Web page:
Urban Chestnut will offer two lines of beer: the more traditional European-style Reverence series and the modern-American, innovative Revolution series. For Revolution, Kuplent hopes to use new ingredients to shake up time-tested recipes, some dating as far back as the Middle Ages.
The microbrewery will launch with two beers – one from each series – and while they aren’t giving away any flavor notes just yet, the owners are making a few promises: “The Reverence series beer will be a lager style that most craft-beer drinkers haven’t experienced in St. Louis before,” Wolfe confirmed. “Then, for the Revolution series, we’re playing around with one ingredient in particular that will give it a little bit of a funky flavor.”
As soon as possible (if not immediately), those two beers will also be bottled and distributed to local restaurants, bars, liquor stores and groceries, part of an effort to develop the potential Kuplent and Wolfe see in St. Louis’ craft-beer scene. “There are a bunch of great brewpubs and craft breweries in St. Louis and even quite a few of them are doing some bottling, but most aren’t hitting the market with a lot of their bottle products,” Wolfe explained. “In St. Louis, there’s a lot of craft beer being purchased out there, but there’s an opportunity for local craft beers to have a greater market share of the overall craft-beer segment in St. Louis. ”
Hale agreed. “There’s a whole lot of beer consumed locally that isn’t made locally, and if we can get people to consume locally made beer, so much the better for us.”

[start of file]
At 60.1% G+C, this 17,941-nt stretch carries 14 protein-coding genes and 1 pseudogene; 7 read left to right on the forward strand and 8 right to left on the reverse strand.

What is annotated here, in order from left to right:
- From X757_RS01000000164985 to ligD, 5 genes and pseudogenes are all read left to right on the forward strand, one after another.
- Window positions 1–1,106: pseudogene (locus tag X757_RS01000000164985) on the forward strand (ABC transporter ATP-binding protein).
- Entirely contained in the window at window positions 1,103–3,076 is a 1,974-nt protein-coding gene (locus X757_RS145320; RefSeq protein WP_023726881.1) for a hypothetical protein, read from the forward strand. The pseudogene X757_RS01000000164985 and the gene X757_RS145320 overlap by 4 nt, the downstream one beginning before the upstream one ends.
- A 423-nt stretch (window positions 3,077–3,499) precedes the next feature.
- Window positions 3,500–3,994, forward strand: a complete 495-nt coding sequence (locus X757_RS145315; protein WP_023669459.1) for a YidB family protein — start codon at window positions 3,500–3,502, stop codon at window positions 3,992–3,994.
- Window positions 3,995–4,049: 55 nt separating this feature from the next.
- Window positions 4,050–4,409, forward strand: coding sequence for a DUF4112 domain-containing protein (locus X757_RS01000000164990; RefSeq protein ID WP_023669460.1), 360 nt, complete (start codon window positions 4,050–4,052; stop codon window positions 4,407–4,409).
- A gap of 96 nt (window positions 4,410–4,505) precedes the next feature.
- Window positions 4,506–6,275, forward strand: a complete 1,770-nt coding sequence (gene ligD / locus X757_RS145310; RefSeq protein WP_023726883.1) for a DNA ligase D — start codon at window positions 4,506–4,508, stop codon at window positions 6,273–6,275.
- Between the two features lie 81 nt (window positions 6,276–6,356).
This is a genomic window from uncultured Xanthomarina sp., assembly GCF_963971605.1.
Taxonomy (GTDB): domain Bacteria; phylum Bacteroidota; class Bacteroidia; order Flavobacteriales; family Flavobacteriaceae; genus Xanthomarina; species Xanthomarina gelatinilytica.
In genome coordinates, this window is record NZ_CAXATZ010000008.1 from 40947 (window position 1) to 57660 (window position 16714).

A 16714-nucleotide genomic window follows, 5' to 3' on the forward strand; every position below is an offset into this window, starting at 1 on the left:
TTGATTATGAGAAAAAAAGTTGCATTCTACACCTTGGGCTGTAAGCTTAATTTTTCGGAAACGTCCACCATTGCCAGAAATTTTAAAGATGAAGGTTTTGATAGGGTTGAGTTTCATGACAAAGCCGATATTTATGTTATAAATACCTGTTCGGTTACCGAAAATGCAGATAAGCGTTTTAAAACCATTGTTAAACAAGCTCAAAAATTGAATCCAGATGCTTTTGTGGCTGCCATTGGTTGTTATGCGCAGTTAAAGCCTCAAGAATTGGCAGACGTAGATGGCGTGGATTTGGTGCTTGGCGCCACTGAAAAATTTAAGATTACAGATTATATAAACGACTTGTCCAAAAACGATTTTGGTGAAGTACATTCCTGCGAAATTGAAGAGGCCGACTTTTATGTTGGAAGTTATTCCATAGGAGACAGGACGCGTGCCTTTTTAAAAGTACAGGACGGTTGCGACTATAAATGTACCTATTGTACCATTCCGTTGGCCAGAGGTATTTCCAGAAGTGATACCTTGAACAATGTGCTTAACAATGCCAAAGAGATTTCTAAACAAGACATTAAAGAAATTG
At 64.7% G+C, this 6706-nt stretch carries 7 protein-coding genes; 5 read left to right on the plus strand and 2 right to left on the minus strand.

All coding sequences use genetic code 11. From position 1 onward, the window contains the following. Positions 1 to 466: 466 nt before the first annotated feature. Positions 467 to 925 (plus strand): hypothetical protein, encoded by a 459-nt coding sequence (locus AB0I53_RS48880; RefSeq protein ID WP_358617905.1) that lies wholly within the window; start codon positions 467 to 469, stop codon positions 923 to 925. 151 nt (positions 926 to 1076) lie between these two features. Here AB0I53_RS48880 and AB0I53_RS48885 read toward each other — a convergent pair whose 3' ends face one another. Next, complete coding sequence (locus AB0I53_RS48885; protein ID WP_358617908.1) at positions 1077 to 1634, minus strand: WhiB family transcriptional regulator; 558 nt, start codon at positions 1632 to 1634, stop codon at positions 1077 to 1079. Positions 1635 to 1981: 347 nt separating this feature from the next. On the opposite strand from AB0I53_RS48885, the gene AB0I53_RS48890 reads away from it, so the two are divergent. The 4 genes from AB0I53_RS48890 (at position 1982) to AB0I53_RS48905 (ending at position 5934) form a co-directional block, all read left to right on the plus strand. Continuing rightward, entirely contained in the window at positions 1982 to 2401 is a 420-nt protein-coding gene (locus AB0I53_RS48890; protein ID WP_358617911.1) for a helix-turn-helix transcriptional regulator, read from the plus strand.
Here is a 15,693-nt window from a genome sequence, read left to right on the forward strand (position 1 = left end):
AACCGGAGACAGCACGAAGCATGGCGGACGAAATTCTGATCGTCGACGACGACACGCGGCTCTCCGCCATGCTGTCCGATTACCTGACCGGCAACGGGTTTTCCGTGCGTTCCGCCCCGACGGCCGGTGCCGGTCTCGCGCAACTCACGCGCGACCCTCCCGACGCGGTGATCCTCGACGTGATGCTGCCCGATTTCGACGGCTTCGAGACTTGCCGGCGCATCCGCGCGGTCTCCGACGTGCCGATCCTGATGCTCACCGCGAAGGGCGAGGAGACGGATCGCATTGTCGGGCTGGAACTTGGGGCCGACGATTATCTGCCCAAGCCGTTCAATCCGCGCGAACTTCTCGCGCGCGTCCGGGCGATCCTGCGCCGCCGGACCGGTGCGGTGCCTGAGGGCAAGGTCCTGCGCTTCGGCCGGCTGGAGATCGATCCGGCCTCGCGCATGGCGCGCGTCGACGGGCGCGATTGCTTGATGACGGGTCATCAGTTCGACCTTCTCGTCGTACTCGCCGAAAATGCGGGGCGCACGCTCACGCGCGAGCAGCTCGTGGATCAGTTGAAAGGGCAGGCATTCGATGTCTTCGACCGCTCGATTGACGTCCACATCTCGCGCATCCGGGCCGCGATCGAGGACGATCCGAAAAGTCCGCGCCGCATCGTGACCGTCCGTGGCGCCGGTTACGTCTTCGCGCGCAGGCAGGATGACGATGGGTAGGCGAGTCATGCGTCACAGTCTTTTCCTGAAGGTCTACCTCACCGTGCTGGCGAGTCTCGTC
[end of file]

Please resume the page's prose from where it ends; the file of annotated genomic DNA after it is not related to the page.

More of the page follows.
When the brewery opens its doors this winter, the space at 3229 Washington Ave. will look quite different than it does today. The brewing area will be full of custom-made equipment. The tasting room will be filled with dark wood tables and handmade bars with 10 to 15 beers on tap (some its own, some from other local craft breweries). The lab in which Kuplent will write – and rewrite – recipes will be back behind the bar. And the biergarten will be able to seat at least 100, filled with narrow, long, wooden tables imported from Europe and shaded with chestnut trees. Kuplent and Wolfe, who plan to tend the bar as often as possible, will serve paired meat and cheese samplings, all sourced from local merchants.
But once the kegs are tapped and the beer is poured, how will these two men know if they’ve helped to grow the craft-beer scene here in St. Louis? To Kuplent, it’s about becoming part of an old tradition – and starting a new one. “If we can create interesting beers and people like them and we’re a part of the great beer community here, that would be the most rewarding. Hopefully we can brew beer for the next 20, 30, 40 years … that would be fantastic.”